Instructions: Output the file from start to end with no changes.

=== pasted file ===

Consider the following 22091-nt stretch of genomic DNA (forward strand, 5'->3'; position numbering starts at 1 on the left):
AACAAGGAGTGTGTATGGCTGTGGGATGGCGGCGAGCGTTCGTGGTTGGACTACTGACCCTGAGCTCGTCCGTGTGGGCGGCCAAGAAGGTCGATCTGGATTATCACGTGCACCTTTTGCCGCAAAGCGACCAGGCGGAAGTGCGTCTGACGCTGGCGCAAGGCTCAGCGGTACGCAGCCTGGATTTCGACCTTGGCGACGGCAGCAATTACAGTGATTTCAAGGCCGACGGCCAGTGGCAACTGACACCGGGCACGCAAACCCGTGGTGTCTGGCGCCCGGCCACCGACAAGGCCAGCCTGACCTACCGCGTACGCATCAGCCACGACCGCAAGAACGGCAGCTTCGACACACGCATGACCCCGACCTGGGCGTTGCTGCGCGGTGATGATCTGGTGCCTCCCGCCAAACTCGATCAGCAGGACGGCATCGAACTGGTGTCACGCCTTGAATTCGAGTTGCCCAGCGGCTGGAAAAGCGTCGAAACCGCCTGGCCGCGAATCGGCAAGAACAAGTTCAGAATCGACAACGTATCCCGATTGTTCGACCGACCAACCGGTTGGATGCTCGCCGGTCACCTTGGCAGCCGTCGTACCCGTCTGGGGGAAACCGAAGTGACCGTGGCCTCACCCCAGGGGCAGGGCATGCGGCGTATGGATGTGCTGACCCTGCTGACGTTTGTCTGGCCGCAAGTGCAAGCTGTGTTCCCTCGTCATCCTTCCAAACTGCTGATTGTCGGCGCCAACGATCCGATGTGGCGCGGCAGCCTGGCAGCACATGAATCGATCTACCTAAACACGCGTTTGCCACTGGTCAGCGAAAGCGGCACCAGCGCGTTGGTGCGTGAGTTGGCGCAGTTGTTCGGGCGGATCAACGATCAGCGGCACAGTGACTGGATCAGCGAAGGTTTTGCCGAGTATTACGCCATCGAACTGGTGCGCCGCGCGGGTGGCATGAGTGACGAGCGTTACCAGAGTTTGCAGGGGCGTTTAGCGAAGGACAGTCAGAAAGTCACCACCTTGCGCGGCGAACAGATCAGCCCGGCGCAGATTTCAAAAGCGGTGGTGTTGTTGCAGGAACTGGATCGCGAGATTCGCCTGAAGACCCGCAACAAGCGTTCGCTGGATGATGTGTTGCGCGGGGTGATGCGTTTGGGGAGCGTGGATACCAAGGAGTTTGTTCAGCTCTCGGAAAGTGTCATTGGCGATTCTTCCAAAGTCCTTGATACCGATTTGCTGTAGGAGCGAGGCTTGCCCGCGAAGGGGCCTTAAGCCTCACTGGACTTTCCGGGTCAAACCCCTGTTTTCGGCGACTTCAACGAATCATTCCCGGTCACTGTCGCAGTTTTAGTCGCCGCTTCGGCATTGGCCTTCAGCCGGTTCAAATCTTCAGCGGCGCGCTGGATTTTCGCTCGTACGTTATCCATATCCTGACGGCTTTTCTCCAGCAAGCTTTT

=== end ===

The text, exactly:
Consider the following 22091-nt stretch of genomic DNA (forward strand, 5'->3'; position numbering starts at 1 on the left):
AACAAGGAGTGTGTATGGCTGTGGGATGGCGGCGAGCGTTCGTGGTTGGACTACTGACCCTGAGCTCGTCCGTGTGGGCGGCCAAGAAGGTCGATCTGGATTATCACGTGCACCTTTTGCCGCAAAGCGACCAGGCGGAAGTGCGTCTGACGCTGGCGCAAGGCTCAGCGGTACGCAGCCTGGATTTCGACCTTGGCGACGGCAGCAATTACAGTGATTTCAAGGCCGACGGCCAGTGGCAACTGACACCGGGCACGCAAACCCGTGGTGTCTGGCGCCCGGCCACCGACAAGGCCAGCCTGACCTACCGCGTACGCATCAGCCACGACCGCAAGAACGGCAGCTTCGACACACGCATGACCCCGACCTGGGCGTTGCTGCGCGGTGATGATCTGGTGCCTCCCGCCAAACTCGATCAGCAGGACGGCATCGAACTGGTGTCACGCCTTGAATTCGAGTTGCCCAGCGGCTGGAAAAGCGTCGAAACCGCCTGGCCGCGAATCGGCAAGAACAAGTTCAGAATCGACAACGTATCCCGATTGTTCGACCGACCAACCGGTTGGATGCTCGCCGGTCACCTTGGCAGCCGTCGTACCCGTCTGGGGGAAACCGAAGTGACCGTGGCCTCACCCCAGGGGCAGGGCATGCGGCGTATGGATGTGCTGACCCTGCTGACGTTTGTCTGGCCGCAAGTGCAAGCTGTGTTCCCTCGTCATCCTTCCAAACTGCTGATTGTCGGCGCCAACGATCCGATGTGGCGCGGCAGCCTGGCAGCACATGAATCGATCTACCTAAACACGCGTTTGCCACTGGTCAGCGAAAGCGGCACCAGCGCGTTGGTGCGTGAGTTGGCGCAGTTGTTCGGGCGGATCAACGATCAGCGGCACAGTGACTGGATCAGCGAAGGTTTTGCCGAGTATTACGCCATCGAACTGGTGCGCCGCGCGGGTGGCATGAGTGACGAGCGTTACCAGAGTTTGCAGGGGCGTTTAGCGAAGGACAGTCAGAAAGTCACCACCTTGCGCGGCGAACAGATCAGCCCGGCGCAGATTTCAAAAGCGGTGGTGTTGTTGCAGGAACTGGATCGCGAGATTCGCCTGAAGACCCGCAACAAGCGTTCGCTGGATGATGTGTTGCGCGGGGTGATGCGTTTGGGGAGCGTGGATACCAAGGAGTTTGTTCAGCTCTCGGAAAGTGTCATTGGCGATTCTTCCAAAGTCCTTGATACCGATTTGCTGTAGGAGCGAGGCTTGCCCGCGAAGGGGCCTTAAGCCTCACTGGACTTTCCGGGTCAAACCCCTGTTTTCGGCGACTTCAACGAATCATTCCCGGTCACTGTCGCAGTTTTAGTCGCCGCTTCGGCATTGGCCTTCAGCCGGTTCAAATCTTCAGCGGCGCGCTGGATTTTCGCTCGTACGTTATCCATATCCTGACGGCTTTTCTCCAGCAAGCTTTT